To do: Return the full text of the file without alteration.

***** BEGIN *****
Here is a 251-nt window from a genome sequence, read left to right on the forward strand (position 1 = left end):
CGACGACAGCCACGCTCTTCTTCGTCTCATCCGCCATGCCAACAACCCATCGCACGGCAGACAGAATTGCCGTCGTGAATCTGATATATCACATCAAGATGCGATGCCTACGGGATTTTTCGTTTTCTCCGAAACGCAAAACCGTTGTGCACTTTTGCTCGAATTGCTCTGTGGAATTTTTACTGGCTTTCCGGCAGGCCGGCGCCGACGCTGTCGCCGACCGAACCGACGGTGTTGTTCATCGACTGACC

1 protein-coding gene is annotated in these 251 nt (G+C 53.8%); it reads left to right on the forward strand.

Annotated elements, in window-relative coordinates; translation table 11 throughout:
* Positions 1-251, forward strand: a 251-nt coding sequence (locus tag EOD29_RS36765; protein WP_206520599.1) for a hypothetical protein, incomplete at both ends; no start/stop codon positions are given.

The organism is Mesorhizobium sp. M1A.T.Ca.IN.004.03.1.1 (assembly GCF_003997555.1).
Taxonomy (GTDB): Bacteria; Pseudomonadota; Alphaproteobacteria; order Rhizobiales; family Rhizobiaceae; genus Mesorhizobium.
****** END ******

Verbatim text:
Here is a 251-nt window from a genome sequence, read left to right on the forward strand (position 1 = left end):
CGACGACAGCCACGCTCTTCTTCGTCTCATCCGCCATGCCAACAACCCATCGCACGGCAGACAGAATTGCCGTCGTGAATCTGATATATCACATCAAGATGCGATGCCTACGGGATTTTTCGTTTTCTCCGAAACGCAAAACCGTTGTGCACTTTTGCTCGAATTGCTCTGTGGAATTTTTACTGGCTTTCCGGCAGGCCGGCGCCGACGCTGTCGCCGACCGAACCGACGGTGTTGTTCATCGACTGACC

1 protein-coding gene is annotated in these 251 nt (G+C 53.8%); it reads left to right on the forward strand.

Annotated elements, in window-relative coordinates; translation table 11 throughout:
* Positions 1-251, forward strand: a 251-nt coding sequence (locus tag EOD29_RS36765; protein WP_206520599.1) for a hypothetical protein, incomplete at both ends; no start/stop codon positions are given.

The organism is Mesorhizobium sp. M1A.T.Ca.IN.004.03.1.1 (assembly GCF_003997555.1).
Taxonomy (GTDB): Bacteria; Pseudomonadota; Alphaproteobacteria; order Rhizobiales; family Rhizobiaceae; genus Mesorhizobium.